Ira Tourin, Marty’s younger brother, “born a month prematurely, and . . . permanently trying to catch up”, in Sleeping Arrangements, by Laura Cunningham (published 1989, set in the 1950s).

WRITERS:
Ira Aldridge (1807-1867), Anglo-American actor and playwright.
Ira Berkow (b. 1940), American columnist, reporter, and writer.
Ira Berkowitz (b. 1939), American crime author.
Ira Berlin (b. 1941), American author, historian, and professor.
Ira Cohen (1935-2011), American filmmaker, photographer, poet, and publisher.
Ira Eisenstein (1906-2001), American author, rabbi, and theologian.
Ira Lunan Ferguson (1904-1992), American author, essayist, and psychologist.
Ira Joe Fisher (b. 1947), American broadcaster, educator, and poet.
Ira Gitler (b. 1928), American historian and journalist.
Ira Gershwin (1896-1983), American lyricist.
Ira D. Gruber (b. 1934), American author, bibliographer, and historian.
Ira B. Harkey, Jr. (1918-2006), American author, editor, professor, and publisher.
Ira Ishida (b. 1960), Japanese actor, commentator, novelist, and short story writer.
Ira M. Lapidus (b. 1937), American author, historian, and professor.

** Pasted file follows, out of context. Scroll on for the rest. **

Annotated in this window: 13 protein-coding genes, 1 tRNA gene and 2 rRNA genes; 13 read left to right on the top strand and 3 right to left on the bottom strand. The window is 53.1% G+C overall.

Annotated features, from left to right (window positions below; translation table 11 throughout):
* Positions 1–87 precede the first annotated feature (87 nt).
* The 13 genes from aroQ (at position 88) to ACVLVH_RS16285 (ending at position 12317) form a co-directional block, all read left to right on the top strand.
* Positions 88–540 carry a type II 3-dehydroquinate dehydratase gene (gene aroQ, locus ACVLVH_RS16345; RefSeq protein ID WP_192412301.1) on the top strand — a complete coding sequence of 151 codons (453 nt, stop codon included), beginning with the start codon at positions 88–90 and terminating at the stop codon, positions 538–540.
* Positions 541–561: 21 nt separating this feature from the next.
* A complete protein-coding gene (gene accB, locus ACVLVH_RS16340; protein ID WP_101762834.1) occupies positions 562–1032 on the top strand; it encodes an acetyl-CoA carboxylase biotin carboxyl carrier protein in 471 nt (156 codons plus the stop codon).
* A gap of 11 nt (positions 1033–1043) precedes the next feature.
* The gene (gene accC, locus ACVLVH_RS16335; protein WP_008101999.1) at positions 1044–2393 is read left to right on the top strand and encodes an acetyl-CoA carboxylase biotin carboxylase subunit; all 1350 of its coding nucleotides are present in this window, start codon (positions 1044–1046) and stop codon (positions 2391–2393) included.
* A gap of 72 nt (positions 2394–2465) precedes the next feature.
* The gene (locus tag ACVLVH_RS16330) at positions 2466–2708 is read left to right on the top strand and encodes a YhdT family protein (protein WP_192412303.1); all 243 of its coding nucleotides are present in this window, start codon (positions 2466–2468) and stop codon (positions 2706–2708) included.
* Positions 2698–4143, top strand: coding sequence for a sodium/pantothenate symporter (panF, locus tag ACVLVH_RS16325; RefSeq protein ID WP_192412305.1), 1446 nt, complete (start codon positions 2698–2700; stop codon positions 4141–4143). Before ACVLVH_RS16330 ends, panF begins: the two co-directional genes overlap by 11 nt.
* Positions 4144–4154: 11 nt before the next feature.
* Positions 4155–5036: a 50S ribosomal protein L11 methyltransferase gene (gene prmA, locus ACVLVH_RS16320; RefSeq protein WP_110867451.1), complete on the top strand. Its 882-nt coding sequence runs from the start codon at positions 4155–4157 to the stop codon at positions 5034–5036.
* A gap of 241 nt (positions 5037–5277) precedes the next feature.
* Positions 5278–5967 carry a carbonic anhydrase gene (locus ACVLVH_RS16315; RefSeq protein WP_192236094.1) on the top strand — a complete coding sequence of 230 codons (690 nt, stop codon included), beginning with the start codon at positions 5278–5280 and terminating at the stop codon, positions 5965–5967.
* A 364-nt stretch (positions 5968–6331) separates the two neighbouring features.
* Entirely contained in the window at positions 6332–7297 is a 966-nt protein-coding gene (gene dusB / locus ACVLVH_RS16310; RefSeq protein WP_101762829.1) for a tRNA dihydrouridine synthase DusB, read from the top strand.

Ira Levin (1929-2007), American dramatist, novelist, and songwriter.
Ira Lewis (1932-2015), American actor, playwright, and writer.
Ira Louvin (1924-1965), pen name of American musician, singer, and songwriter Ira Lonnie Loudermilk.
Ira Sadoff (b. 1945), American critic, novelist, poet, and short story writer.
Ira Schuster (1889-1945), American songwriter who also published under the pen name “John Siras”.
Ira Stanphil (1914-1993), American songwriter.
Ira Wallach (1913-1995), American novelist and screenwriter.
Ira Wolfert (1908-1997), American reporter and writer.

Igor

August 4, 2015 § Leave a comment

ORIGIN:
Russian variation of “Ingvar”, from the Old Norse “hero” name “Yngvarr”, meaning “warrior of the god Yngvi-Freyr“; sometimes used as a variation of “George“.

VARIATIONS and NICKNAMES:
Ingvar, Ingvarr, Yngvar, Yngvarr, Yngvi, etc.

REFERENCES IN LITERATURE:
Igor, the (possibly false) name of more than one of Uncle Len’s mysterious friends, in Sleeping Arrangements, by Laura Cunningham (published 1989, set in the 1950s).

WRITERS:
Igor Akimushkin (1929-1993), Russian writer and zoologist.
Igor M. Diakonoff (1915-1999), Russian historian, linguist, scholar, and translator.
Igor Goldkind (b. 1960), American lecturer, poet, science fiction author, and writer.
Igor Guberman (b. 1936), Russian-Israeli poet and writer.